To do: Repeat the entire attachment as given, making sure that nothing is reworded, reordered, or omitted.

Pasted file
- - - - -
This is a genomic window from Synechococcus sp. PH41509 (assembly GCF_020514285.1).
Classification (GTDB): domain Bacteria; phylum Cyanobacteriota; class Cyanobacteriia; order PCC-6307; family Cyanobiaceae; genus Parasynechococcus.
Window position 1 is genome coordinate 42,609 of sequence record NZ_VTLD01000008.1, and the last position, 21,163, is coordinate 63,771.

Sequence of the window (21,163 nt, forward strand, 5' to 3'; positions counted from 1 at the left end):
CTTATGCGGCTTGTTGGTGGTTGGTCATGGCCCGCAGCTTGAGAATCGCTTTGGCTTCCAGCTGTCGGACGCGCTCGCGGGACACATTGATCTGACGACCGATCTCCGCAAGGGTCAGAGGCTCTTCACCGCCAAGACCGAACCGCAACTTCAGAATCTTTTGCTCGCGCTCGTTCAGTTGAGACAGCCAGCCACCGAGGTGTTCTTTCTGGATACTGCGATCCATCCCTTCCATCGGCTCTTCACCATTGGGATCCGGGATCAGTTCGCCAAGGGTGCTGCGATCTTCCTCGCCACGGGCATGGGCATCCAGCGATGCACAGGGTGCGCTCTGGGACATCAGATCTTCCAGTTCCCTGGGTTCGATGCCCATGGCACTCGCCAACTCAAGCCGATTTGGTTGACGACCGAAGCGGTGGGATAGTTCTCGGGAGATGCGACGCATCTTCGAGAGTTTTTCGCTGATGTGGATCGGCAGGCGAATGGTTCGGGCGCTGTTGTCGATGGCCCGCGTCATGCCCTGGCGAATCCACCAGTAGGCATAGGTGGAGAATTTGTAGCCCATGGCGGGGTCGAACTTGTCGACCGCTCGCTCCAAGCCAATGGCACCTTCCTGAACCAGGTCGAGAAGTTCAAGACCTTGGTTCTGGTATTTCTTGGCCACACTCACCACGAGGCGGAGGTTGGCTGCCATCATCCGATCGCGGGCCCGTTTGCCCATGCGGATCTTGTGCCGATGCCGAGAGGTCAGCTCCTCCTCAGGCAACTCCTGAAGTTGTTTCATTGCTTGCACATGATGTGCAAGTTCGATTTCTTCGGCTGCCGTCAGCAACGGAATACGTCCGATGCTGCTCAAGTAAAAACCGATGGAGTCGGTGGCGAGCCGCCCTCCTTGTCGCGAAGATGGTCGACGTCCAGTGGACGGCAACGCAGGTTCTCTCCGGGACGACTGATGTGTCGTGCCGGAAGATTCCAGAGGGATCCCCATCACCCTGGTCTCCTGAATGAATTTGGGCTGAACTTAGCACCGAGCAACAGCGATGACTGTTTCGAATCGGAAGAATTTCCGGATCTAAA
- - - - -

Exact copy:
This is a genomic window from Synechococcus sp. PH41509 (assembly GCF_020514285.1).
Classification (GTDB): domain Bacteria; phylum Cyanobacteriota; class Cyanobacteriia; order PCC-6307; family Cyanobiaceae; genus Parasynechococcus.
Window position 1 is genome coordinate 42,609 of sequence record NZ_VTLD01000008.1, and the last position, 21,163, is coordinate 63,771.

Sequence of the window (21,163 nt, forward strand, 5' to 3'; positions counted from 1 at the left end):
CTTATGCGGCTTGTTGGTGGTTGGTCATGGCCCGCAGCTTGAGAATCGCTTTGGCTTCCAGCTGTCGGACGCGCTCGCGGGACACATTGATCTGACGACCGATCTCCGCAAGGGTCAGAGGCTCTTCACCGCCAAGACCGAACCGCAACTTCAGAATCTTTTGCTCGCGCTCGTTCAGTTGAGACAGCCAGCCACCGAGGTGTTCTTTCTGGATACTGCGATCCATCCCTTCCATCGGCTCTTCACCATTGGGATCCGGGATCAGTTCGCCAAGGGTGCTGCGATCTTCCTCGCCACGGGCATGGGCATCCAGCGATGCACAGGGTGCGCTCTGGGACATCAGATCTTCCAGTTCCCTGGGTTCGATGCCCATGGCACTCGCCAACTCAAGCCGATTTGGTTGACGACCGAAGCGGTGGGATAGTTCTCGGGAGATGCGACGCATCTTCGAGAGTTTTTCGCTGATGTGGATCGGCAGGCGAATGGTTCGGGCGCTGTTGTCGATGGCCCGCGTCATGCCCTGGCGAATCCACCAGTAGGCATAGGTGGAGAATTTGTAGCCCATGGCGGGGTCGAACTTGTCGACCGCTCGCTCCAAGCCAATGGCACCTTCCTGAACCAGGTCGAGAAGTTCAAGACCTTGGTTCTGGTATTTCTTGGCCACACTCACCACGAGGCGGAGGTTGGCTGCCATCATCCGATCGCGGGCCCGTTTGCCCATGCGGATCTTGTGCCGATGCCGAGAGGTCAGCTCCTCCTCAGGCAACTCCTGAAGTTGTTTCATTGCTTGCACATGATGTGCAAGTTCGATTTCTTCGGCTGCCGTCAGCAACGGAATACGTCCGATGCTGCTCAAGTAAAAACCGATGGAGTCGGTGGCGAGCCGCCCTCCTTGTCGCGAAGATGGTCGACGTCCAGTGGACGGCAACGCAGGTTCTCTCCGGGACGACTGATGTGTCGTGCCGGAAGATTCCAGAGGGATCCCCATCACCCTGGTCTCCTGAATGAATTTGGGCTGAACTTAGCACCGAGCAACAGCGATGACTGTTTCGAATCGGAAGAATTTCCGGATCTAAA